Nov. 8, 2013—It has long been claimed that international lawmaking has grown pluralized in the sense that it has allegedly moved away from the traditional Westphalian and state-centric model of lawmaking.  New processes outside traditional diplomatic channels and involving non-state actors are said to qualify as lawmaking, and the products thereof have come to be ascertainable as...

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Reverse-Rhetorical Entrapment: Naming and Shaming as a Two-Way Street

Nov. 8, 2013—This Article argues that, rather than being mere targets, governments can and do engage in “reverse rhetorical entrapment,” thus shaping the strategies of human rights organizations.  Specifically, justifications for egregious conduct—at least when made by powerful governments—may draw human rights advocates into consequentialist debates about the utility of specific rights-violating practices. Using the case of...

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Lawyers and Precedent

Nov. 8, 2013—Any account of international law that does not explain the role of lawyers will necessarily be deficient. This is particularly the case with regard to the mysterious power of precedent in international law. Regardless of precedent’s formal role in international law, lawyers and judges regularly invoke it, respond to it, and cite it as authority....

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Blood Diamonds and Non-State Actors

Nov. 8, 2013—The Kimberley Process did not end the major diamond wars, but it entirely changed the way the trade in rough diamonds was managed and reported. It made large transactions in illicit stones more difficult, and the very fact of the KP negotiations helped to starve rebel armies of weapons and ammunition. The KP was the...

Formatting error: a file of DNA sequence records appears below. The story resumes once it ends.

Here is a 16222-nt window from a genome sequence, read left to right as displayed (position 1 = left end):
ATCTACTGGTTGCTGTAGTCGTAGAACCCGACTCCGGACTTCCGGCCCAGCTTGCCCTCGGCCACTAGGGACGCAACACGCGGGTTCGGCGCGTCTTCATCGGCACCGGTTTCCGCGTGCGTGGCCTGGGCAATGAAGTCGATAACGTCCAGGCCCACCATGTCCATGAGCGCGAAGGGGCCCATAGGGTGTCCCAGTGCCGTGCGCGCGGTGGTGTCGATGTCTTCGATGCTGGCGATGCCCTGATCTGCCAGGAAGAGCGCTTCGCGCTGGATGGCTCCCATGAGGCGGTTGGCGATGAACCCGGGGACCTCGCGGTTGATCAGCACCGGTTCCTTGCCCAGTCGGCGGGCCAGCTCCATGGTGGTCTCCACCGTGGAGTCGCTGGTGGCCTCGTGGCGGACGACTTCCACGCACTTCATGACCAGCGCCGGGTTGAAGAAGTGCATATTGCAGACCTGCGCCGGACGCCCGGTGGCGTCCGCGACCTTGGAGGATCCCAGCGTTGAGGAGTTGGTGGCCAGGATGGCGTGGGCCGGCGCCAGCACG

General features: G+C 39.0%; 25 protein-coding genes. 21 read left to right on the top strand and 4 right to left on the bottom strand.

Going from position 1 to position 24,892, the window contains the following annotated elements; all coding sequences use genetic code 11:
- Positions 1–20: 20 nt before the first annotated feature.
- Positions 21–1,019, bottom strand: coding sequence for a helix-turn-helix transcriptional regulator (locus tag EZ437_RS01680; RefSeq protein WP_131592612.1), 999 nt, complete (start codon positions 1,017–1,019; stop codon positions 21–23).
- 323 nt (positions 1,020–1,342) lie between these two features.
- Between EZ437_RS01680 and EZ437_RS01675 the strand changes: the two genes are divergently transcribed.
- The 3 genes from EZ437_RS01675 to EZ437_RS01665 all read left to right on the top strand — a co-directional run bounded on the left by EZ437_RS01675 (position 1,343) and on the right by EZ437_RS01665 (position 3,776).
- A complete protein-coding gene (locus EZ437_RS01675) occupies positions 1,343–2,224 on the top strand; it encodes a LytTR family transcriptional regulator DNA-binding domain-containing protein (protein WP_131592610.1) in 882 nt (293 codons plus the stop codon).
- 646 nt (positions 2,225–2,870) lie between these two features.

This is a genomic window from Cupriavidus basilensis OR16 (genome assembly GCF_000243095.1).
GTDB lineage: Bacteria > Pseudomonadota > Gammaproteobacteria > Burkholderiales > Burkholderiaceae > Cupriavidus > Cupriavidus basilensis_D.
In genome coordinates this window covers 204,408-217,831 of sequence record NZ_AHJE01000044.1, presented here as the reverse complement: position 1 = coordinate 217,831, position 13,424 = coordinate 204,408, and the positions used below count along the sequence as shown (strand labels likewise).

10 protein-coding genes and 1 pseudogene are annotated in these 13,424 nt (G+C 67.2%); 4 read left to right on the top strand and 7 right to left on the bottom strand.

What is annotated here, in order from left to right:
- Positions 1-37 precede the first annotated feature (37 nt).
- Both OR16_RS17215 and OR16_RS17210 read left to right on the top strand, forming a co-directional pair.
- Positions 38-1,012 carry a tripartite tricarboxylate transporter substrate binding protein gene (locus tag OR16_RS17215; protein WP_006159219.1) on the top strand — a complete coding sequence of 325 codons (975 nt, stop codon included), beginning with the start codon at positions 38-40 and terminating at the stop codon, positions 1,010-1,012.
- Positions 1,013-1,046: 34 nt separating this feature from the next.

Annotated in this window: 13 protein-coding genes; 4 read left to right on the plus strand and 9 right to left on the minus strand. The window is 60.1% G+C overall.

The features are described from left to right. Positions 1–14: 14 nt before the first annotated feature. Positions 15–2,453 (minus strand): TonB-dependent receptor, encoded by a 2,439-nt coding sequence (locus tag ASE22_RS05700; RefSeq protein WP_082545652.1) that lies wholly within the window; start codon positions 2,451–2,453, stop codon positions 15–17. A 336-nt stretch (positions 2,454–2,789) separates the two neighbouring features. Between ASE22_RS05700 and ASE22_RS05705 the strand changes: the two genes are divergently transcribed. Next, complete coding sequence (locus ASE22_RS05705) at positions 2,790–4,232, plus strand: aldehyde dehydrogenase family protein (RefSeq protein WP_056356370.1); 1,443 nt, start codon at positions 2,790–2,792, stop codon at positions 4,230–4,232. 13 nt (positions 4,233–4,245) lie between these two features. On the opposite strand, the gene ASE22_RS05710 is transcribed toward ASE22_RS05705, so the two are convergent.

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ANNOUNCEMENTS

The Journal is pleased to announce its 2018-2019 Board of Editors. Complete-Masthead-2018-2019

Vanderbilt University Law School Professor Michael A. Newton’s 2016 VJTL Article entitled How the International Criminal Court Threatens Treaty Norms  was cited by the International Criminal Court prosecutor’s November 2017 filing seeking investigation into war crimes in Afghanistan.

May 2018 Issue on the Second Israel Defense Forces International Conference on the Law of Armed Conflict. Read more about the Journal’s May 2018 issue here.

Thank you to everyone who attended the Journal’s 50th Anniversary celebration on October 5, 2017! View photos from the event here and read about the Journal’s history here.

Connect with the Vanderbilt Journal of Transnational Law on LinkedIn.

The Journal is pleased to listed as the #5 International Law Journal by the 2017 Washington and Lee Law Journal Rankings.

The Journal is very excited about the success of our February 2017 Symposium, “Sovereign Conduct on the Margins of the Law.” Read more about our February 2017 Symposium here

Please join us in congratulating the Vanderbilt Journal of Transnational Law 2017-2018 Write-On Competition Winners.

Video is available from the Vanderbilt Journal of Transnational Law’s 2015-2016 SymposiumThis is Not a Drill: Confronting Legal Issues in the Wake of International Disasters. Watch here.